That brings back great memories. I have cycled the GAP twice, each time starting in Pittsburgh. The ride from the tunnel down to Cumberland was a blast, and the view was spectacular. We also stayed in Frostburg on one of the trips and had some of the worst accommodations of the trip, though the Greek restaurant we visited for dinner made up for it. We must have hit Rockwood on a Saturday--all of the restaurants were open and there is (or was) a restaurant there that made the best home made pies I have ever tasted.
"It is a mistake to regard age as a downhill grade toward dissolution. The reverse is true. As one grows older, one climbs with surprising strides." George Sand ______ Janice Eastern Standard Time https://www.fitbit.com/user/2H3PX3
current weight: 123.3
Fitness Minutes: (59,883) Posts: 8,919 8/9/13 2:19 P
Had a wonderful trip with my 4 friends. We spent the first night in Frostburg (not a very nice motel) and in the morning 2 of them brought me to the trail head in Cumberland where I began. I enjoyed the scenery as I pedaled the 15 miles up a slight grade to meet up with the rest of the group at Frostburg. Highlights: a small town nestled in the valley with windmills blowing along the mountain ridge line in the background, Eastern Divide, and Big Savage Tunnel (a little over 1/2 mile). A slight rain turned into a downpour with 10 miles left. Since we had a sag we were met at Rockwood trail head and found a water fountain and were able to get cleaned up. That night we stayed in a cozy rustic cabin at a campground about 4 miles from the trail. Very inexpensive - $54.00 for the night - Hickory Hollow Campground. Only 2 cabins and I had made reservations about 3 months ago. That night we went to the Opera House to eat. Good food, reasonable prices, and lots of choices.
Day 2 - Rockwood does not have a single restaurant opened on Sunday until noon. Since we had the sag we were able to backtrack 6 miles to near the PA turnpike where we enjoyed a filling breakfast at a chain restaurant. Back at the trailhead we began our second day - 48 miles. With trail towns far and few between it would be rough doing this if the weather was hot but this particular week-end (other than the rain) conditions were perfect. We followed the river(s) with lots of white water, kayaks, canoes, etc. The trail today was difficult in spots - loose stones, soft dirt, and looks like a landslide in one area but doable. We stopped at Ohiopyle for lunch. Lots of choices and the people were very friendly. As it was Sunday and a beautiful day the place was inundated with people. I had read that the population of the town was only 59 - it swells on week-end. We made our way to Connellsville where we stayed at Melody Motor Lodge. About 2 miles from the trail it would be easy enough to get to if no sag (about a mile hill at the end though). Place was clean and the manager was very helpful. We were going to go to the Mexican Restaurant but they were on vacation. Instead we went downtown to a tavern that had really good food. It was recommended by a policeman who was helping people in the area of the Mexican place as they were having a community music fest that evening. So when we came out of the tavern we enjoyed singing along. In the morning we ate at a dinner located behind the motel and opens at 5:45 AM. Food was also good here. Originally my friends were all going to go to McKeesport via the sag and I would get an early start, meet them and then we would all ride into Pittsburgh. However, they decided they didn't want to go into the city and would rather ride. So we began and stopped at a restaurant right along the trail that was frequented by lots of bikers - Trailside Restaurant at West Newton. Underneath they had a very busy bike shop. Food was excellent and prices were fine. After eating we began the last 15-20 miles before meeting up with the car. This area became more urban, more streets to cross, and less scenery to enjoy. Riding into McKeesport was interesting. Part of the trail went by a garbage dump and going up/down a paved hill several spots were in need of repair - would be dangerous if another rider was flying down the hill at you. We had to cross over a bridge and that also would have been interesting if another rider was coming in the opposite direction as not enough room. Someone said an alternate means existed but we had no clue. We found our ride, packed up, and started the ride home.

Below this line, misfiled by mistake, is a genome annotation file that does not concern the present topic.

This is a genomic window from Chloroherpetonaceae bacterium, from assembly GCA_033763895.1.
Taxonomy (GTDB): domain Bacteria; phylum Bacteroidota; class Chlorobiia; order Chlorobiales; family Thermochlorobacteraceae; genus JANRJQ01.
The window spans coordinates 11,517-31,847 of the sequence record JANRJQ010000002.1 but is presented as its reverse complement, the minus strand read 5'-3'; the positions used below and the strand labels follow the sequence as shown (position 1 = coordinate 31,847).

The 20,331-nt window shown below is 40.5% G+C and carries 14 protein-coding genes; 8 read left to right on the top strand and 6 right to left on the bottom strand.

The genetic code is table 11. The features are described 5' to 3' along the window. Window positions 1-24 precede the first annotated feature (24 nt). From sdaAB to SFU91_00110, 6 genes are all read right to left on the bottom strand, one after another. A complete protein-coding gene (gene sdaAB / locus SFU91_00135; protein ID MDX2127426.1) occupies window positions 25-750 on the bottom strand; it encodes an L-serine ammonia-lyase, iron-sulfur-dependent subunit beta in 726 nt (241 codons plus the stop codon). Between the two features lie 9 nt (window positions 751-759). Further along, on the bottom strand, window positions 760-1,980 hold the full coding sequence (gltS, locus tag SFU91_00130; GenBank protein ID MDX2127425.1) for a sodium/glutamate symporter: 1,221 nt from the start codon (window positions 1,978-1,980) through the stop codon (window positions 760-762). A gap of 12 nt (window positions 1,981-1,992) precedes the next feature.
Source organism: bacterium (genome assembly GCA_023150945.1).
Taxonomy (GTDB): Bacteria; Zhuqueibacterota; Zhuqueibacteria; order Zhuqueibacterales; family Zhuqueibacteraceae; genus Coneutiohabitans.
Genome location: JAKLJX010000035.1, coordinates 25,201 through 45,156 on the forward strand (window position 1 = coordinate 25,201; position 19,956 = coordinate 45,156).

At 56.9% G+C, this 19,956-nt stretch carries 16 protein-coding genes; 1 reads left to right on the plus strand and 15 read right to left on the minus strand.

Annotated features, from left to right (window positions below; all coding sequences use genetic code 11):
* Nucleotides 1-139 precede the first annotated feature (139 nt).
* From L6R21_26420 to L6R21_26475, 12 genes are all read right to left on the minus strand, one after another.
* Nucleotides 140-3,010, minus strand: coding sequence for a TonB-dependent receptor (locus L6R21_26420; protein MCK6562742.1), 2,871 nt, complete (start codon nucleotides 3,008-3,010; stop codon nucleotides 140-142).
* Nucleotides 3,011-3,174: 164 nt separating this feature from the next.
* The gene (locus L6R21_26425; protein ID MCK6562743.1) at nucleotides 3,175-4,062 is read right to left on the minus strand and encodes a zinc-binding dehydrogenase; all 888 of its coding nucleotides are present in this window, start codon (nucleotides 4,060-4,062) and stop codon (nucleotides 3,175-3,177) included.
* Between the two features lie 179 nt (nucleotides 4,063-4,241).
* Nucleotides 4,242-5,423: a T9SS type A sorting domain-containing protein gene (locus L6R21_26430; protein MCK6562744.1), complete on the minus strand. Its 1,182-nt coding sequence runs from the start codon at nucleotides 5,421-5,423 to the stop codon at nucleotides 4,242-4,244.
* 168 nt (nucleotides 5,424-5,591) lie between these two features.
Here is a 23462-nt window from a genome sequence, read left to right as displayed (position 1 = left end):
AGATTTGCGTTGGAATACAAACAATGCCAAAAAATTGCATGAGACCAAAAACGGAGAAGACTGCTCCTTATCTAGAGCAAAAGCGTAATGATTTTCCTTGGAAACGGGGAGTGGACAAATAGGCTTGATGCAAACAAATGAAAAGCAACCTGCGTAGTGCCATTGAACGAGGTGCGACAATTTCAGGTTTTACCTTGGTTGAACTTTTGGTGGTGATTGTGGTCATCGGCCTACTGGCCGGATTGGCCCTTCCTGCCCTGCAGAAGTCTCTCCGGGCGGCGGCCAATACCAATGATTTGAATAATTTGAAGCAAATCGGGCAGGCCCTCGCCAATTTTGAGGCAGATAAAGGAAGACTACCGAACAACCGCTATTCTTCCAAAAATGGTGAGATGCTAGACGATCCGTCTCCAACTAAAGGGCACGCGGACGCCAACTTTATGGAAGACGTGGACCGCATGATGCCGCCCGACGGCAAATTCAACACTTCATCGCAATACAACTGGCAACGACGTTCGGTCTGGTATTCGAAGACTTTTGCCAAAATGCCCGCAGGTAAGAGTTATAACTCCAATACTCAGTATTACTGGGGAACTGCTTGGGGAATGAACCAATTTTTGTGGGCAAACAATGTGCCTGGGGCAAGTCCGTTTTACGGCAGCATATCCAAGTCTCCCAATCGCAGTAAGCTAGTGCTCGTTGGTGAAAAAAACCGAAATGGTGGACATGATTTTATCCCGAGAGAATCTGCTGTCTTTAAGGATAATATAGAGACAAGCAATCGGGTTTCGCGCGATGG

Overall I would recommend this ride. It would be difficult if you were going self-contained because unlike the C&O that has areas every 10 miles to pitch a tent we went for miles where it would have been difficult to find a clearing. I only noted two or three water fountains along the way so you would have to travel into the towns (that were sometimes few and far between and always up a steep hill it seemed) to replenish. However, the beauty, no cars, tranquility of the trail outweighs these things.
I started in Cumberland and the grade as I said was very doable for about 23 miles. After that it was 40-50 miles of a very slight downhill that made it pretty easy pedaling. The surface (other than those few miles on Day 2) was packed down with some loose stones - normal rail trail. The trail towns are really starting to cater to the bike crowd, so I'm sure that this trail will continue to improve.
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